I recently arrived back on campus after a very relaxing break and preparing for the final three weeks of the semester. As the end of our project approaches, I have tried to finish up any new brainstorming or ideas for LOI and start the shift into producing the finished product. As you know, I am working with the outreach group and after exploring different methods of outreach; I believe that I have found a very effective tool for LOI.
For a long time I have heard about LinkedIn however, I never really used it or fully understood it’s capabilities. LinkedIn is a professional business network that allows for users to connect with colleagues (past and present), to ask questions and explore opportunities with other businesses, experts and colleagues. For example, LOI could ask questions to other conservation groups and even other groups that have the same purpose. Beyond asking questions, it is possible for LOI to recruit businesses that would support them. They could use LinkedIn as a method to contact businesses and buildings in the Indianapolis area and educate them about LOI. I just created an account (its very quick and simple) to explore some of these options and to generally get a better feel for the website. There are two different options for profiles, one free and one about 25 dollars a month. There are many more options with the paid profile and is something that should be considered by LOI.
Overall, I am very excited to be nearing the end of the project. I think that we have and will produce a very good end product that will hopefully bring LOI closer to success.
Over the break I have really had time to relax and do some casual reading. The design group plans on deriving a regional LEED point on using bird friendly design techniques. I have spent quite a bit of time on the LEED website (http://www.usgbc.org/DisplayPage.aspx?CategoryID=19) and have had a difficult time navigating and understanding some of the information. For example regional credits are broken down per state, then per zip code, then to a number on an excel spreadsheet. There is no information about what the numbers mean or where to find out what the numbers mean. This is just a personal frustration…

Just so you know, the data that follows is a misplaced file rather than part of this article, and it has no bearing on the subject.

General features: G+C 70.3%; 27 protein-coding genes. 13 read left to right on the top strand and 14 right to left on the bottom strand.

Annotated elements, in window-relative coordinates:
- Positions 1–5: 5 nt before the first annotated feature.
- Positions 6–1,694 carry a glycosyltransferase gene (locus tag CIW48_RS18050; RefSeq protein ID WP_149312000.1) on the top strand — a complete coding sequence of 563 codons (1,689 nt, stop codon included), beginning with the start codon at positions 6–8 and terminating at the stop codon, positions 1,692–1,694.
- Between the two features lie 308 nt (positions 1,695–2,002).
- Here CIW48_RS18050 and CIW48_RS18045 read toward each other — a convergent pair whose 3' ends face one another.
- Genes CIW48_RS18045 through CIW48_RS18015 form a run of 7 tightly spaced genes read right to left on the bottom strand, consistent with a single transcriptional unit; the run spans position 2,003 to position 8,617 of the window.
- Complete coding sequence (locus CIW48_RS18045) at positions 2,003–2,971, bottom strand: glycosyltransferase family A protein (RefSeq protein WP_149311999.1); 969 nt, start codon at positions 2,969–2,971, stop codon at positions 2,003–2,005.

However, there are many other problems with the website. If I weren’t taking this class and had a general understanding about what LEED and the USGBC are I think it could be difficult to understand what they are based on the information provided on the website. I’m sure it is an invaluable resource to those who know what the information is and where to access it, but to those who don’t it is a completely different story. I think more attention should be paid to making a more public-friendly website with more basic information and how to get involved. For example, architects and building contractors who aren’t familiar with the LEED initiatives have a difficult understanding the incentive or understanding the regional LEED credits.
Perhaps mapping out a new website could be a concept for a future practicum project. I’m fairly confident if you poll America an overwhelming majority of citizens would not have heard of the LEED initiative and even less could understand what it is. A great effort is needed in educating the public in these areas…hopefully our effort will be effective in creating awareness for other programs as well as help LOI.